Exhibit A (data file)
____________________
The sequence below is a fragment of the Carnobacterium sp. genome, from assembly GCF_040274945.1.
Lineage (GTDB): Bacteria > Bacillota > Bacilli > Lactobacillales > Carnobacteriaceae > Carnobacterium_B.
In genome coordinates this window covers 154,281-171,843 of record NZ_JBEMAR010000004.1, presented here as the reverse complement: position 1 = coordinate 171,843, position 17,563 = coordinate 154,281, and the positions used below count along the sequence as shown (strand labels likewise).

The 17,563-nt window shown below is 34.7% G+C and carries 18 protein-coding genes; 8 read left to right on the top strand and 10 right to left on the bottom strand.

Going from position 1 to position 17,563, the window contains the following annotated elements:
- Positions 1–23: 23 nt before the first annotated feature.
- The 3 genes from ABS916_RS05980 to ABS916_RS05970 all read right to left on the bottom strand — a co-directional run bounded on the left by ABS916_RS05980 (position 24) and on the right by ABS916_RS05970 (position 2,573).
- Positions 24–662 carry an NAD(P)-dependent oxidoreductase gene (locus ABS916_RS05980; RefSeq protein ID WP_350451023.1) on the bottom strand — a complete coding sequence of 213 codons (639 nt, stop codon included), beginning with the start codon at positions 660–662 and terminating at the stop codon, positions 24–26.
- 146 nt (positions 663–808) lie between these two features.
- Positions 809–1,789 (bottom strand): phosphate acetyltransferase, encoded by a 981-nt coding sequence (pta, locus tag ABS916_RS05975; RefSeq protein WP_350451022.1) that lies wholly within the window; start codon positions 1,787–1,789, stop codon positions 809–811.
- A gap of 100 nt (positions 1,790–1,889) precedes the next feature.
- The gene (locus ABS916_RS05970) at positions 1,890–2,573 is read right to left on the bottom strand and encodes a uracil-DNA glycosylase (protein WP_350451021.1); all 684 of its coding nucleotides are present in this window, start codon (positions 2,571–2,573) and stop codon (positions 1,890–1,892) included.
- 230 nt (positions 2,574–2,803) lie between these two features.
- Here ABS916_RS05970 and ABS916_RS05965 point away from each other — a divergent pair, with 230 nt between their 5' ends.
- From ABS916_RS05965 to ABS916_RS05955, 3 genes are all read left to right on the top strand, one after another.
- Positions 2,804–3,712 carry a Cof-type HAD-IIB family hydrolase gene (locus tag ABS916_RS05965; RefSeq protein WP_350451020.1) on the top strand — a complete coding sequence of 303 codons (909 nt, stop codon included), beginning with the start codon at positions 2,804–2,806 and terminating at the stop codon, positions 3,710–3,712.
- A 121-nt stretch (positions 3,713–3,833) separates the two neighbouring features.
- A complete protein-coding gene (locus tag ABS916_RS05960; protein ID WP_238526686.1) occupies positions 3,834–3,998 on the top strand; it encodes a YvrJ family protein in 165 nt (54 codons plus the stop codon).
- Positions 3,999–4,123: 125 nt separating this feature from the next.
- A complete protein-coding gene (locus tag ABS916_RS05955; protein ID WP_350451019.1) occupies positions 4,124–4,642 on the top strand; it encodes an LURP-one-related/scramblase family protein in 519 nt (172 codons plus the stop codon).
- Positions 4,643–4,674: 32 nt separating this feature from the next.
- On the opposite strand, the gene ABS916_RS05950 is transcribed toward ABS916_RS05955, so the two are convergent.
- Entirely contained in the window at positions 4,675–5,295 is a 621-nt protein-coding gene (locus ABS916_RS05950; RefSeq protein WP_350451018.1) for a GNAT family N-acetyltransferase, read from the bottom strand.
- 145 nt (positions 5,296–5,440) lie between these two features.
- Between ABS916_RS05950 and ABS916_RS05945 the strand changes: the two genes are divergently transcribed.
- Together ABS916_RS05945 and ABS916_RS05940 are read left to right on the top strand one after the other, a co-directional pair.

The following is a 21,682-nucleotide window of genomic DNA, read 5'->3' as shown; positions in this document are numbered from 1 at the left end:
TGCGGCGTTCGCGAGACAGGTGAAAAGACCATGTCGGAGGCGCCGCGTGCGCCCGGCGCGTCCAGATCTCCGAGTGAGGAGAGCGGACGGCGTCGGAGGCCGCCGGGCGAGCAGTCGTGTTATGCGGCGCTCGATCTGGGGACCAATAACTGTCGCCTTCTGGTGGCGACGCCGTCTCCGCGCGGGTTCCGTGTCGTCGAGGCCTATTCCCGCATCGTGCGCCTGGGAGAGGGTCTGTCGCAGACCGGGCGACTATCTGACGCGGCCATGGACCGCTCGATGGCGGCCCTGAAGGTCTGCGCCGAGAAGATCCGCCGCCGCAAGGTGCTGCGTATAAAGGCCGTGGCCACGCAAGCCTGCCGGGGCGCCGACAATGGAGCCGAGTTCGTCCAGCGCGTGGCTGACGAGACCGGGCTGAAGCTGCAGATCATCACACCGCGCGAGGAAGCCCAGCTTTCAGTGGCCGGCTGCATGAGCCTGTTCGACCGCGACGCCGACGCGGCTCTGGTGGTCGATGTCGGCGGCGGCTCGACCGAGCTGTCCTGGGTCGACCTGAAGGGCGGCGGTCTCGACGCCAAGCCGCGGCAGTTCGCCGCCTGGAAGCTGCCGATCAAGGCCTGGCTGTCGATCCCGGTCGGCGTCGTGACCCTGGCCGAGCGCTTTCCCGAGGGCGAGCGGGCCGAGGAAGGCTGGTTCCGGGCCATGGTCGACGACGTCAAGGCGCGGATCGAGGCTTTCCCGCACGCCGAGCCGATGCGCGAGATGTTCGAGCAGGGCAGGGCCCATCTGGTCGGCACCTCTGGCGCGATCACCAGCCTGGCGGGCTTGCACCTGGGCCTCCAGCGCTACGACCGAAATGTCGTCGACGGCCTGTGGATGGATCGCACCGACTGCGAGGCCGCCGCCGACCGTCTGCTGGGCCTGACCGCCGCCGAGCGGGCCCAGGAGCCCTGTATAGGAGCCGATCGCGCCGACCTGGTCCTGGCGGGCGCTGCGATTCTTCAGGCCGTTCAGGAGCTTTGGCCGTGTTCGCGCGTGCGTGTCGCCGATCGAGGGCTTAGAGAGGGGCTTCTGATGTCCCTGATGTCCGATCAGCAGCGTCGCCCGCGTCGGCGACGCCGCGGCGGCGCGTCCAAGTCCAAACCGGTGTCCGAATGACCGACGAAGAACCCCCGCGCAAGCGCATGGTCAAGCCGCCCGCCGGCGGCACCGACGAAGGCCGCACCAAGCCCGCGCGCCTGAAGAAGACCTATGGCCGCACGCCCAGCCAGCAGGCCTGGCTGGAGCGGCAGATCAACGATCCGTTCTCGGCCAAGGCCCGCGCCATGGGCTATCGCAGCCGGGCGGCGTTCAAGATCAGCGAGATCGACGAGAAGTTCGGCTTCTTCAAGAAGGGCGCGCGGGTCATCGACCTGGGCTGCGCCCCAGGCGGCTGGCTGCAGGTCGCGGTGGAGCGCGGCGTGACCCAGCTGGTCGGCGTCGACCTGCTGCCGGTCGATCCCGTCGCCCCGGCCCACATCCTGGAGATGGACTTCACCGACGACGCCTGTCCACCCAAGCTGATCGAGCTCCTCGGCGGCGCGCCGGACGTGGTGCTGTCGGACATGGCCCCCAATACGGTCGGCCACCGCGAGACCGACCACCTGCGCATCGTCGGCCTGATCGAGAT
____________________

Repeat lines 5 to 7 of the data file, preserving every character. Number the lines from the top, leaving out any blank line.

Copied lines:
Going from position 1 to position 17,563, the window contains the following annotated elements:
- Positions 1–23: 23 nt before the first annotated feature.
- The 3 genes from ABS916_RS05980 to ABS916_RS05970 all read right to left on the bottom strand — a co-directional run bounded on the left by ABS916_RS05980 (position 24) and on the right by ABS916_RS05970 (position 2,573).